Friday, February 10, 2012

ITF President On Operation Puerto (Updated)

This certaintly deserves a new post...

Francesco Ricci Bitti, president of the International Tennis Federation (10.02.2012): "I think that Spain should have a found the way to disclose all the Operation Puerto. Right now it wouldn't be this perception, this feeling...It was not a mistake, (but) this was not good for sport in Spain, the fact that they weren't able to disclose all the aspects of the Operation Puerto."

While I'm shocked that Bitti talked about this at all, it's pretty rich coming from the ITF given their own disclosure policies: here and here.

Update: An interview with Lionel Dutemple, a writer for Les Guignols. He talks about the doping sketches involving Spanish athletes that aired this week. Dutemple is of the opinion that because Spanish athletes are held in such high esteem in their home country, they lack the perspective to deal with the satire presented in the skits. Further, he makes clear that the show is a comedy through caricature, and not journalism. Last, he hints that there may be more ridicule to come next week.

12 comments:

  1. In the article - do you know what they mean by "the AMA rules are based on Swiss law" ? I hope the mainstream media picks up this article.

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    1. AMA is the French acronym for WADA. And the ultimate court of appeal for an anti-doping violation is Swiss Federal Court, so that's the Swiss law connection.

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  2. How surprising. A "surprise" drug test for Rafa today.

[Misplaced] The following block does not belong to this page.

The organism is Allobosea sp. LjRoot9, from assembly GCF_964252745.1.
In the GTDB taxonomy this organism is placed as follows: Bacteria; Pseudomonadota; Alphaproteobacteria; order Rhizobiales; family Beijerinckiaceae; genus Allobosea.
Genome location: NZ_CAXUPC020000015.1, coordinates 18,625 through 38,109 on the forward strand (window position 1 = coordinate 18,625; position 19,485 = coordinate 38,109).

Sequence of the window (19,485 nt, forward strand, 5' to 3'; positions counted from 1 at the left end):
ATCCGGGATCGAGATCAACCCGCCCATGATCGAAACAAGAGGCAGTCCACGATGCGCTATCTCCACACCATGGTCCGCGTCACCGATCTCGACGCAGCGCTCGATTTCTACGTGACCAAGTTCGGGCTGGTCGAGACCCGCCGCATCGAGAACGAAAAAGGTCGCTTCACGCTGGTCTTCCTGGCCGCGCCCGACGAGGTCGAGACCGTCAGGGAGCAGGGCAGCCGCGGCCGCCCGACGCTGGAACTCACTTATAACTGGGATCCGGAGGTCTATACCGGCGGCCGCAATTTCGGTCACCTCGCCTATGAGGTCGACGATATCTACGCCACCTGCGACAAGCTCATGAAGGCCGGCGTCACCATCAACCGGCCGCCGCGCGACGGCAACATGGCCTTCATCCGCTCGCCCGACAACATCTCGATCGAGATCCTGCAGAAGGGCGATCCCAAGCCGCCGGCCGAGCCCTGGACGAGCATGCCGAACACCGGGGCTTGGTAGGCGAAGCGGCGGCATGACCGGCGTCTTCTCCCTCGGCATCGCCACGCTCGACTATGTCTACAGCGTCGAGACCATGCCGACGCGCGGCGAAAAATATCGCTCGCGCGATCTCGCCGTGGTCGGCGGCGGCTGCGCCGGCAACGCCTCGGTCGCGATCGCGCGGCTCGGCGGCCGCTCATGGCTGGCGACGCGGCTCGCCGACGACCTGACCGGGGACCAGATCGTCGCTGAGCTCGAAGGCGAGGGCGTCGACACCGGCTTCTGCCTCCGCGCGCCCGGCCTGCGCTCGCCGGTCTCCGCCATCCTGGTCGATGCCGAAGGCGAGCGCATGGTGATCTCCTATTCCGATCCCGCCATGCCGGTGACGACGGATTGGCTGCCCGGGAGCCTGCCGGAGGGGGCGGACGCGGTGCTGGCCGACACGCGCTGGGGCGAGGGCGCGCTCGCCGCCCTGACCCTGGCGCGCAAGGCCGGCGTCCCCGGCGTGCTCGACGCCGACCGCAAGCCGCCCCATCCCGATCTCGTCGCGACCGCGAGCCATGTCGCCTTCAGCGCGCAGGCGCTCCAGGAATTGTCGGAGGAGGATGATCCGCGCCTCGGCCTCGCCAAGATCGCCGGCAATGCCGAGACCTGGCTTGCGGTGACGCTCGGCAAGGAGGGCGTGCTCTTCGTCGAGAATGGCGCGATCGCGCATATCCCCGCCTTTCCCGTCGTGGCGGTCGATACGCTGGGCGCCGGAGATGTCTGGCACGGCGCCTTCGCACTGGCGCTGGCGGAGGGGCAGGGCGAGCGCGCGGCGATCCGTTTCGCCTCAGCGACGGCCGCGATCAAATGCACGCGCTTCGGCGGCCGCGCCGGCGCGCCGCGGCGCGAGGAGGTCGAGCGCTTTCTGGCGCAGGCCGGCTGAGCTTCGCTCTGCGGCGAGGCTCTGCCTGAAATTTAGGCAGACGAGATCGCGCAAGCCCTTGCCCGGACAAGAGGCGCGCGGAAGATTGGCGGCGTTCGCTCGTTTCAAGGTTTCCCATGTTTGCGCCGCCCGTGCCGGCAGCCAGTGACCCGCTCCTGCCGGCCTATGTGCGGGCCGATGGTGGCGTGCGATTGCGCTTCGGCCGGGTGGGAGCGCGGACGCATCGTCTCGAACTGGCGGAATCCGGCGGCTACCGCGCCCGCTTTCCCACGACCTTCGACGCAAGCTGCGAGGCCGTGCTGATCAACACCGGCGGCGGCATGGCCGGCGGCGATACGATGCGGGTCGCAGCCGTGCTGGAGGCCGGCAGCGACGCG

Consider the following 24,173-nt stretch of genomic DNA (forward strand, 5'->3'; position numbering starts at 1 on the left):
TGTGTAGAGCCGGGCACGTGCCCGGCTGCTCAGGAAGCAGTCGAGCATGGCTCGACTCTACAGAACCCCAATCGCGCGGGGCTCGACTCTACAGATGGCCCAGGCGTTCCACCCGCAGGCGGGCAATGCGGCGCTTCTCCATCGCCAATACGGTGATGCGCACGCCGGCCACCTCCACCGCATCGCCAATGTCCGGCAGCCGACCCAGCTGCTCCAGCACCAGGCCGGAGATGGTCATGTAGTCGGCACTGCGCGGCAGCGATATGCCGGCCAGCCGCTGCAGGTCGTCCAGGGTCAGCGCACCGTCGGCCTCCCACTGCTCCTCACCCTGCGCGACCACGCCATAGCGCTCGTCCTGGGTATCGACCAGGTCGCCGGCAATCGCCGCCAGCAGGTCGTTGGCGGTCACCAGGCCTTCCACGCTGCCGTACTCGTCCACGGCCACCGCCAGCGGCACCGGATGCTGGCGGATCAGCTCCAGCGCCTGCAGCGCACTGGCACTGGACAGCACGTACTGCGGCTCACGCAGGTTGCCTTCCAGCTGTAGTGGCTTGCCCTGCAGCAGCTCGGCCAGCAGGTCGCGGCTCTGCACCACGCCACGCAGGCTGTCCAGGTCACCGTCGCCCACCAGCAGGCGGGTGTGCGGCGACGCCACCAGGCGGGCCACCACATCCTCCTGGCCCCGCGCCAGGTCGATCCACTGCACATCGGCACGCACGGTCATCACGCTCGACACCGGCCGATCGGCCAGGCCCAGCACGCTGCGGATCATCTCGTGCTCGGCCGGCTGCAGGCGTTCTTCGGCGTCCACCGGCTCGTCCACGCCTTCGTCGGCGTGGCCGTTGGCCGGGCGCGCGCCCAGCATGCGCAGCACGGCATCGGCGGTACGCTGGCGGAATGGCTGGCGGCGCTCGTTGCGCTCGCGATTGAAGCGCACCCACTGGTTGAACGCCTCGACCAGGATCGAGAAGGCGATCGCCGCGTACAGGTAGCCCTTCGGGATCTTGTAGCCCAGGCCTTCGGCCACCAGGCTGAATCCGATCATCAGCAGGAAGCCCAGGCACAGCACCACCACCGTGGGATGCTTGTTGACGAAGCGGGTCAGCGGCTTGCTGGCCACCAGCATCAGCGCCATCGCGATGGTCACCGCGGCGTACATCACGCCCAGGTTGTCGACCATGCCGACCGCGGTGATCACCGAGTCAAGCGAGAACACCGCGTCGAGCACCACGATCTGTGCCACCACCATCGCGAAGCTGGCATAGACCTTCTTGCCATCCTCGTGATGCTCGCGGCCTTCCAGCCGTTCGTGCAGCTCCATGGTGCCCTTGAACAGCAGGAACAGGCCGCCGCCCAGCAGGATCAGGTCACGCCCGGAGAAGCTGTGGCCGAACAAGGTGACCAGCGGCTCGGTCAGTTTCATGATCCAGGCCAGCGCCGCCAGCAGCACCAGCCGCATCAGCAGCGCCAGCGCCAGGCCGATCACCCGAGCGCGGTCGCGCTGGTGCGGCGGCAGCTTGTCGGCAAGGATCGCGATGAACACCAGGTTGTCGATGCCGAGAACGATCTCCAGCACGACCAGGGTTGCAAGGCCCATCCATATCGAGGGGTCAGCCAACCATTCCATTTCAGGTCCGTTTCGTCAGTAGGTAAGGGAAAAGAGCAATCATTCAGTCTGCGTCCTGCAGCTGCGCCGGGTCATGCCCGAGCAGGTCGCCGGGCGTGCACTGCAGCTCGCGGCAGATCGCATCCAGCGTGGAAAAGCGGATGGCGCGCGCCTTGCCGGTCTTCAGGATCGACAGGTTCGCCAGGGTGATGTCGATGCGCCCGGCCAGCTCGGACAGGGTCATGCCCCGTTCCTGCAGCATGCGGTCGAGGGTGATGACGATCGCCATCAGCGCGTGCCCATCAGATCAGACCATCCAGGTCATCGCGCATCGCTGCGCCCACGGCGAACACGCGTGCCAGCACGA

MADRID: Rafael Nadal says he underwent a surprise doping test toward the end of a week in which the Spaniard was at the center of jokes made by a French TV program about his country's alleged ties to doping.

    Nadal wrote on his Twitter account on Saturday: "8:30 in the morning!!!Just finished passing a surprise antidoping test...it was expected after everything...but I'm happy it's like this!''

    http://timesofindia.indiatimes.com/sports/tennis/top-stories/Rafael-Nadal-undergoes-surprise-drug-test/articleshow/11850228.cms

    Well, there you go - that "proves" he can't be doping! Doesn't it?

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  3. There are two unsavoury scenarios to explain this:

    1) Nadal's "surprise drug test" is a publicity stunt orchestrated by the ITF, with or possibly without the prior knowledge of the Nadal camp.

    2) The "surprise drug test" never really happened but was invented by Team Nadal.

    Either way, the ITF will neither confirm nor deny the occurrence of specific testing missions, the protocols for testing selection, the types of testing performed, the results of testing or the deliberations that go on behind the scenes if (heaven forbid!) anyone ever has an adverse finding. This is the nature of the ITF Secret Anti Doping Program.

    I could claim that I am tested every day if I wanted to. Who's to say it isn't so?

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  4. It could be a Spanish anti-doping test, rather than an ITF one - probably easier to arrange that way.

    Then again, do Spain do those?